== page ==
Now, since the rule has more holes in it than a United States tax code, let us try to see some examples of where the rule was not called after some accidental contact and compare it to the above examples.
What about this third goal by Joe Thortnton here. There is clearly contact by a Sharks player with Varlamov that prevents him from getting over to where the puck is and making a save. In the rule it clearly states “(1) an attacking player, either by his positioning or by contact, impairs the goalkeeper’s ability to move freely within his crease or defend his goal;” and ” (2) an attacking player initiates intentional or deliberate contact with a goalkeeper, inside or outside of his goal crease.
There was clear accidental contact in the crease that clearly prevented Varlamov from getting over to the side of the crease where the puck is. The player was battling for the position in front of the net, he also was being pushed by the defending player and after a rebound the goalie is a bit more fair game, but he entered the crease and didn’t exactly try to get out of there. To me this is a good goal, but when you compare it to the goal that was waved off during the Blue Jackets game vs the Blackhawks, you start to scratch your head.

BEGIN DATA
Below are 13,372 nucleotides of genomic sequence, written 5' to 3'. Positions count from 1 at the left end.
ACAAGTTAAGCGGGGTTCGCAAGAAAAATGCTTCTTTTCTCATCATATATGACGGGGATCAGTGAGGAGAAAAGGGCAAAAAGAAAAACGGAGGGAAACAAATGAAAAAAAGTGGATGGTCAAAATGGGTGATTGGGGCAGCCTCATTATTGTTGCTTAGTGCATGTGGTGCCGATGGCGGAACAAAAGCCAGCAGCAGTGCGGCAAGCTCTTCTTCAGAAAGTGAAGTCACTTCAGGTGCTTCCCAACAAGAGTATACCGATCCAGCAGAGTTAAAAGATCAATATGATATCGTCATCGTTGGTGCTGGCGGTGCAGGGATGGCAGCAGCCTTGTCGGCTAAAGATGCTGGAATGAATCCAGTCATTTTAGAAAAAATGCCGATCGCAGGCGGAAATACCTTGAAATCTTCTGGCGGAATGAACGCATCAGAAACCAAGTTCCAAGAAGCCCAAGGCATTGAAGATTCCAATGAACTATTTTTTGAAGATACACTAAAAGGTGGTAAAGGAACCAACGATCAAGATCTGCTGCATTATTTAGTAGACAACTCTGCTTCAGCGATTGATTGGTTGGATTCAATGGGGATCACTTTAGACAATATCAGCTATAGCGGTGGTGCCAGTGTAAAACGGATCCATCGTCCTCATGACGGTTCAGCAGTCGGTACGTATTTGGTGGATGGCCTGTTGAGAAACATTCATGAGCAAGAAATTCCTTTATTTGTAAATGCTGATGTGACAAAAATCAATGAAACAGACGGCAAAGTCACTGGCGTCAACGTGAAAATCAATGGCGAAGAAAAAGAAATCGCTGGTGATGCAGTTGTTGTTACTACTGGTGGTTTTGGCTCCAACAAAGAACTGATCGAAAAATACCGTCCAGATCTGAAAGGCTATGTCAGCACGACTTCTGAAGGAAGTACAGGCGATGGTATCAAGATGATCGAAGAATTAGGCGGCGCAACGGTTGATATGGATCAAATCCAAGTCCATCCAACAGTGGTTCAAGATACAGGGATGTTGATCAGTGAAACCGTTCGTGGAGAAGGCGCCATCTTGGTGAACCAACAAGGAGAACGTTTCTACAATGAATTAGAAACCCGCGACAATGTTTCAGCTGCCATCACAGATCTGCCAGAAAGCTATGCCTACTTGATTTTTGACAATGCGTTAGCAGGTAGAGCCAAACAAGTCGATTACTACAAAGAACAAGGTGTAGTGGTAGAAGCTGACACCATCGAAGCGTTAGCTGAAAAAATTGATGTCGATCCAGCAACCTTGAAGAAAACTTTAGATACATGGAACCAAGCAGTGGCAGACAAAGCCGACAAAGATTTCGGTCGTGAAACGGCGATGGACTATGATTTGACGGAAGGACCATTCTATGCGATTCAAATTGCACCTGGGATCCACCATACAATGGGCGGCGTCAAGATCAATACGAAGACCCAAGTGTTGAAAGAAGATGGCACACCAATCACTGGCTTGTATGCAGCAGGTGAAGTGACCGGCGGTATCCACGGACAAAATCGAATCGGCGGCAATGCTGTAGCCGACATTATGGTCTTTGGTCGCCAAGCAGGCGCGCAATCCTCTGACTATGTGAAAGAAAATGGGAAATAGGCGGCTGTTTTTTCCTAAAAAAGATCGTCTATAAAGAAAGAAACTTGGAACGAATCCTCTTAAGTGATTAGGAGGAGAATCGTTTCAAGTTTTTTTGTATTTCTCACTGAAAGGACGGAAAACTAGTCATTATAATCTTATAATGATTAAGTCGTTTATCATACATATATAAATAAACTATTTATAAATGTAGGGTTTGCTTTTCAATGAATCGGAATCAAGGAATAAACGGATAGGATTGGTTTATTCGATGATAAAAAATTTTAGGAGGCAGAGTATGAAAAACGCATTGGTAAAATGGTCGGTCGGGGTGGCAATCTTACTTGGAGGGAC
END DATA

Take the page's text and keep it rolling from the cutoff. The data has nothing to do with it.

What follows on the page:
This sort of inconsistency drives the fans crazy. This rule drove the Oiler fans crazy when they had to deal with the disallowed goal that seemed to occur due to accidental contact and sent the crowd over the boiling point. Throwing what seemed like thousand dollars worth of soft drinks and nachos on the ice.
I understand that some goalies may have the sympathy card going for them as Ryan Miller had last year after his incident with Milan Lucic and the concussions that followed:
But this is another example of this rule being implemented in a very iffy way, at best. We know that protecting the goalies is important part of the NHL and referees around the league. What we do not need is this broad rule that is not clearly defined and is being issued willy-nilly without any consistency.
The NHL needs to take rule 69.1 back to the drawing board, and make it clearer, so that we can all understand it. Coaches, players, fans, and even referees who can seem confused as to what is, and isn’t goalie interference.